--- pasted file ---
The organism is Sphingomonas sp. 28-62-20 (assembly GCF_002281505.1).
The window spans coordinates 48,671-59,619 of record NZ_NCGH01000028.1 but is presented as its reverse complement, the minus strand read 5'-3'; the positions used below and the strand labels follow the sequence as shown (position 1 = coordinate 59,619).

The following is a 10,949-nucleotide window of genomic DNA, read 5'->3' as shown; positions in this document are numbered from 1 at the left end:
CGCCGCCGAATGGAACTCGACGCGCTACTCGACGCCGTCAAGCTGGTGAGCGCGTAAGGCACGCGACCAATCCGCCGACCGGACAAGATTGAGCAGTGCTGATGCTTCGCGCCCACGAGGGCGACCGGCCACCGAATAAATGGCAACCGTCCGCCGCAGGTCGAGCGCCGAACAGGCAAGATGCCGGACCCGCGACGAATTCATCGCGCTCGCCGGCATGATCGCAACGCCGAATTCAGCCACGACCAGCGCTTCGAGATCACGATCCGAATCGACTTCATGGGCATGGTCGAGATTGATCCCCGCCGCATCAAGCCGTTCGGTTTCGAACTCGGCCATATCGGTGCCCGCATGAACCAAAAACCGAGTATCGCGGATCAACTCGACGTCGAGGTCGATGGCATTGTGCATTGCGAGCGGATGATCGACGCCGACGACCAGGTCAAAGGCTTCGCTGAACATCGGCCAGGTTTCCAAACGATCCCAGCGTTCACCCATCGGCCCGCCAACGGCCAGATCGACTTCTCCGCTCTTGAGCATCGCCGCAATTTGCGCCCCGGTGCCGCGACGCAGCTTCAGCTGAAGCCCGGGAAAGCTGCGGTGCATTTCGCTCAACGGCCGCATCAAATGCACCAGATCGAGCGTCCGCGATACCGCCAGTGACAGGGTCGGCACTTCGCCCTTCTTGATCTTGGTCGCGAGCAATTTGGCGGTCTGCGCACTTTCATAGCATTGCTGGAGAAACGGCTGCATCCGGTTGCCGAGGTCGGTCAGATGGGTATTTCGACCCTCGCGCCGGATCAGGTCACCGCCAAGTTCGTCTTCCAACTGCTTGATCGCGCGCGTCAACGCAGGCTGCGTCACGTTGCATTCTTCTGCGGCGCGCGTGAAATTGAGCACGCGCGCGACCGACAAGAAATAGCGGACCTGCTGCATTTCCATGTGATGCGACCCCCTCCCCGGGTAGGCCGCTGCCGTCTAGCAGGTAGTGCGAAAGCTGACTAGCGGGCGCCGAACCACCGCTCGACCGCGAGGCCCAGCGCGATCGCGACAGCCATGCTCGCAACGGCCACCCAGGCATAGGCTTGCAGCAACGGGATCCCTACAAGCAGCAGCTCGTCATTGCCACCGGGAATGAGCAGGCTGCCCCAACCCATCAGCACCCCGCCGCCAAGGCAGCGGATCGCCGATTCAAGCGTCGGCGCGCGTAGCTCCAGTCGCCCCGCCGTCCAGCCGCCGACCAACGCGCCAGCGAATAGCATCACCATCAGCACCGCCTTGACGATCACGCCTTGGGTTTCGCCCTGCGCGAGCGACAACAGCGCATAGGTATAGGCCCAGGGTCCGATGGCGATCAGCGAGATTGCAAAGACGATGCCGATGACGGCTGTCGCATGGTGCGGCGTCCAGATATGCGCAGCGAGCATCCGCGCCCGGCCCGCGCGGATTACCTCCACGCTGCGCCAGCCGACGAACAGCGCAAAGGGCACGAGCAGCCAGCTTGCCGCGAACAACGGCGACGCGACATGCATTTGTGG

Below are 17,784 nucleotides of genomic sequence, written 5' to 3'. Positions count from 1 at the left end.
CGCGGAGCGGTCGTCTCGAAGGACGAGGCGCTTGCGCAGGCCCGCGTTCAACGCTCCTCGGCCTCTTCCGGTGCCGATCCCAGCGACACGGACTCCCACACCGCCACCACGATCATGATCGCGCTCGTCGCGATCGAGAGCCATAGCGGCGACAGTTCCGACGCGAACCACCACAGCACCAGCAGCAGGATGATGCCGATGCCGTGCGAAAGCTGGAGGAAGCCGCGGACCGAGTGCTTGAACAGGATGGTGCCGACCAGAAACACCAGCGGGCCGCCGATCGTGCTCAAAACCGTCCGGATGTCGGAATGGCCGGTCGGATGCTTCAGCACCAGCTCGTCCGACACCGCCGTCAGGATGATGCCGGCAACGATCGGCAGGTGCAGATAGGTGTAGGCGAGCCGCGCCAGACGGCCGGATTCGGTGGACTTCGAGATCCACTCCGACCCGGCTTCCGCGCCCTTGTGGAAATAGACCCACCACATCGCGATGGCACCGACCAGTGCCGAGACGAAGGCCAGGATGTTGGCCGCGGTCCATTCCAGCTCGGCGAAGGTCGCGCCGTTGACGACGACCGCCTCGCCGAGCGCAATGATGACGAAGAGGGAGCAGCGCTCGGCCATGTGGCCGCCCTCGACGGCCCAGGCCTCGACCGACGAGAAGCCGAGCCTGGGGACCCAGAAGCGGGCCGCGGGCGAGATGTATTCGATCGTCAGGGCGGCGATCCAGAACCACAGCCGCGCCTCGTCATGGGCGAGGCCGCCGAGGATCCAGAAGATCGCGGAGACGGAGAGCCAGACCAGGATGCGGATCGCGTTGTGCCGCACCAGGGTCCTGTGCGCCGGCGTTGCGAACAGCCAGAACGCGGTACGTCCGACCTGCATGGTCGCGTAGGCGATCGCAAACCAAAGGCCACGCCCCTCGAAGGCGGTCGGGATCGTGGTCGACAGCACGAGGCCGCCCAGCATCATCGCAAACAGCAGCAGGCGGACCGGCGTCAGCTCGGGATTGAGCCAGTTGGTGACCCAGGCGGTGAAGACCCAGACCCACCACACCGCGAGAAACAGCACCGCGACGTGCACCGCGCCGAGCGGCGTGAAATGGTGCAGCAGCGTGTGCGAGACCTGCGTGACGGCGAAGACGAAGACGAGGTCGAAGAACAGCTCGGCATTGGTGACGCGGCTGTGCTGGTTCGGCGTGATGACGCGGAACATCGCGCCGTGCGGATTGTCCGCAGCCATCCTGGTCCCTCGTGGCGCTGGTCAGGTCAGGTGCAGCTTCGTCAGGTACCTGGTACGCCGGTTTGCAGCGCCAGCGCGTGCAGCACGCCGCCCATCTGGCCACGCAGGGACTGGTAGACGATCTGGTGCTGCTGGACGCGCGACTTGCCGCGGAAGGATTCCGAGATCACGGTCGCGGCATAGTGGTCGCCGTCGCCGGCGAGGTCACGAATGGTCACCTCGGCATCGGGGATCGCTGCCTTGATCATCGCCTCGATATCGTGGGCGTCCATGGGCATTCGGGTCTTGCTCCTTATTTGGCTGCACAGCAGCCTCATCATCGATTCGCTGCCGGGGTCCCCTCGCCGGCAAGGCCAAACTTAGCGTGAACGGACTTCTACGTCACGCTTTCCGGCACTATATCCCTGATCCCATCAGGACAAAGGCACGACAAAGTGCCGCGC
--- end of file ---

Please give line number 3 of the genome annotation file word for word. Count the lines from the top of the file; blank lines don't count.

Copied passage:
The following is a 10,949-nucleotide window of genomic DNA, read 5'->3' as shown; positions in this document are numbered from 1 at the left end: